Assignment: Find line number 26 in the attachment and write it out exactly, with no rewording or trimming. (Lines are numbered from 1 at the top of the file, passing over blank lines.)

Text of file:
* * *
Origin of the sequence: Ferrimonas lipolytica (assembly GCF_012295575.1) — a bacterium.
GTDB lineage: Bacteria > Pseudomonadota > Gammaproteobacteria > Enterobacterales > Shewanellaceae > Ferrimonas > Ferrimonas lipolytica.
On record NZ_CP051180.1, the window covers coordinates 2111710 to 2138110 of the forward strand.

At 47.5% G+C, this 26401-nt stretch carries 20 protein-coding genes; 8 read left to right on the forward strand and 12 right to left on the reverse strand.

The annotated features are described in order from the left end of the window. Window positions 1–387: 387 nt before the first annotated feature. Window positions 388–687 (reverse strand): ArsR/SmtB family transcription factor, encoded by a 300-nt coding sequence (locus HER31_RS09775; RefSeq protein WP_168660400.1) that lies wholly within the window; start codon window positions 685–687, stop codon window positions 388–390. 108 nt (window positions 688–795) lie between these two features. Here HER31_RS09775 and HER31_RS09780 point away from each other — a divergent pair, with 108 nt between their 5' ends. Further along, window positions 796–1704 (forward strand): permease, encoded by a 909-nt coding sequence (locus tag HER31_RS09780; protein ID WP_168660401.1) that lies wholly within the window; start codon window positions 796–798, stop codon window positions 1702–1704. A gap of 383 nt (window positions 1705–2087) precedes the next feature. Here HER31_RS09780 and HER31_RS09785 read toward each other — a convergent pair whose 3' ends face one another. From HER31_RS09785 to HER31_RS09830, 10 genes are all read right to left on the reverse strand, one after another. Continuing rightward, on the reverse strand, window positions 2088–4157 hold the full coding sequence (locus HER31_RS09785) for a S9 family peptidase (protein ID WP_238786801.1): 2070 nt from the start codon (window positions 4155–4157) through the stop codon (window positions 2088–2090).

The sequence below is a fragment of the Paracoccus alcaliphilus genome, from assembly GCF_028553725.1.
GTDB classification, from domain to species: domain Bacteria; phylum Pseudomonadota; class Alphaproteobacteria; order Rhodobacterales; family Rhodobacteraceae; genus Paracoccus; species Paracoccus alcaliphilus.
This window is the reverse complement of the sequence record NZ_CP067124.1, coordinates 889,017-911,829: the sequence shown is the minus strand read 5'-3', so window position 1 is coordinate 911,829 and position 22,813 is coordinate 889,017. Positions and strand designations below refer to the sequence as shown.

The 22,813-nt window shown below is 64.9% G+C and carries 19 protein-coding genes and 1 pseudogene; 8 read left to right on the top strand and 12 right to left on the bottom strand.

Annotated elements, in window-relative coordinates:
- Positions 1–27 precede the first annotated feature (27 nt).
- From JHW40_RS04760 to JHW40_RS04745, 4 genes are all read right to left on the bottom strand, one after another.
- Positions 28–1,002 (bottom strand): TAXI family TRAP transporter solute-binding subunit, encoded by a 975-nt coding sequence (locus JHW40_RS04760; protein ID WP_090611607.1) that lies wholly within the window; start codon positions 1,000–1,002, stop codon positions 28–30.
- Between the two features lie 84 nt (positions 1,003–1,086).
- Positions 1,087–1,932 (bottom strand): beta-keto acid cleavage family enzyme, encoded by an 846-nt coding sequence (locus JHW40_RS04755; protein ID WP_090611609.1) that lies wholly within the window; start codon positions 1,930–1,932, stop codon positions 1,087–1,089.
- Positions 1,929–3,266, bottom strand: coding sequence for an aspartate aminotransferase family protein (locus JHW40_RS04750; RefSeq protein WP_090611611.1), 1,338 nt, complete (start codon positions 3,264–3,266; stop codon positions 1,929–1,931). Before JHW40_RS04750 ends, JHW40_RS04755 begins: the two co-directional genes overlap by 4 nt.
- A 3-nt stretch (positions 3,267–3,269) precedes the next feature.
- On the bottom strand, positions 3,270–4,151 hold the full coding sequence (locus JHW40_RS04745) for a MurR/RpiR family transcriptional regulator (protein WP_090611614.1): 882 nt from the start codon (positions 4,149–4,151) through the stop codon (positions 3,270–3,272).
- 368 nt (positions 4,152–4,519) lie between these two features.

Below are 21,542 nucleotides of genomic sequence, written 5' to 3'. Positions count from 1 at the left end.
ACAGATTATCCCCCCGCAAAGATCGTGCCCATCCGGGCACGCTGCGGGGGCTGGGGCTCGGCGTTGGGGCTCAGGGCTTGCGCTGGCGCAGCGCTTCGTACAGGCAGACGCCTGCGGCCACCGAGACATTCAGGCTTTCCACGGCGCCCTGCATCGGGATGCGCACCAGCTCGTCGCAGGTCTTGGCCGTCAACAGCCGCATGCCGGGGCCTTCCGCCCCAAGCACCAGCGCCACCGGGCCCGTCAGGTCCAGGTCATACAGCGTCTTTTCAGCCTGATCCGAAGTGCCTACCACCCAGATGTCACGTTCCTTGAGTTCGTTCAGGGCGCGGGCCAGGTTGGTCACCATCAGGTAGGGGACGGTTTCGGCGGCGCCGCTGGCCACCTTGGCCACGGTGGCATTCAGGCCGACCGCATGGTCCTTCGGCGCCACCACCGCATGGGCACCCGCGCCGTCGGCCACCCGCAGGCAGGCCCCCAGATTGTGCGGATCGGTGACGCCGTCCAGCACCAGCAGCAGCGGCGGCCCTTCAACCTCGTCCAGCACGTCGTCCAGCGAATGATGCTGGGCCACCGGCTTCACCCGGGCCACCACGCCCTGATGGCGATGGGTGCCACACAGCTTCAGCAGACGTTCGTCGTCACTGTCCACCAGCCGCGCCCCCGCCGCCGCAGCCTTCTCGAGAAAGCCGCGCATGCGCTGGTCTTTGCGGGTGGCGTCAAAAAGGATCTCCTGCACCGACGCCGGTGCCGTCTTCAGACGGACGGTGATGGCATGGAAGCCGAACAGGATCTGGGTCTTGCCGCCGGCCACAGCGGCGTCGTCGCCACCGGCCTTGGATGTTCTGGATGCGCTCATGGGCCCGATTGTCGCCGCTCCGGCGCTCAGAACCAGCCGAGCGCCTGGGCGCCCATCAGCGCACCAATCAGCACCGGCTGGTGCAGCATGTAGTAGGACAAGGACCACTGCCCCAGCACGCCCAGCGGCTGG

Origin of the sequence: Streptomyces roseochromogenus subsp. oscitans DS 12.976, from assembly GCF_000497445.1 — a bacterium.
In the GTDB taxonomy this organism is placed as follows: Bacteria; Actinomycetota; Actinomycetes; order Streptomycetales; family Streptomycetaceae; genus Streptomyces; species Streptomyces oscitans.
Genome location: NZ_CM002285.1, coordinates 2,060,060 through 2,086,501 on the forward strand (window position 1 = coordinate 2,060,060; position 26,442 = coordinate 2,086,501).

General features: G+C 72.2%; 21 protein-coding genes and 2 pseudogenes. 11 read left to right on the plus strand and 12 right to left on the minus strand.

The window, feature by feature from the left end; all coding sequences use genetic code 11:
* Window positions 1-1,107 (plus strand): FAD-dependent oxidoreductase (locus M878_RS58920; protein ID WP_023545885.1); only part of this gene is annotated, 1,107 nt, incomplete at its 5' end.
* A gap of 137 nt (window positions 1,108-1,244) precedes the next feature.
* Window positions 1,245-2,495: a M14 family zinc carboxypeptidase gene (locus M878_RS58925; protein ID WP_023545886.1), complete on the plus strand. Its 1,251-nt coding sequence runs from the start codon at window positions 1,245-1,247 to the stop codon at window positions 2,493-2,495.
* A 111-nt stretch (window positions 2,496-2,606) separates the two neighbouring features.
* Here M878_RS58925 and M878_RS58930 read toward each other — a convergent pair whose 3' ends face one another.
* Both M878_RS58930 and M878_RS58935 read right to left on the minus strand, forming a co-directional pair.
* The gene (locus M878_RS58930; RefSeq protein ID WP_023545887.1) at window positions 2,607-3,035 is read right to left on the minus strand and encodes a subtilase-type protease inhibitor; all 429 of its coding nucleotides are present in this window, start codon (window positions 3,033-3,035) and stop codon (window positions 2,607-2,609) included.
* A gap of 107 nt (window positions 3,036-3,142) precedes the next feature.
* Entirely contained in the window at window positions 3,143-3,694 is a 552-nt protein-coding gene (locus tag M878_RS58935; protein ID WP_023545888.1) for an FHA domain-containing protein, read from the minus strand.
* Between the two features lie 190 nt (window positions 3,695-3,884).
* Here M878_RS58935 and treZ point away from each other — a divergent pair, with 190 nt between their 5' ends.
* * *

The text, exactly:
The window, feature by feature from the left end; all coding sequences use genetic code 11: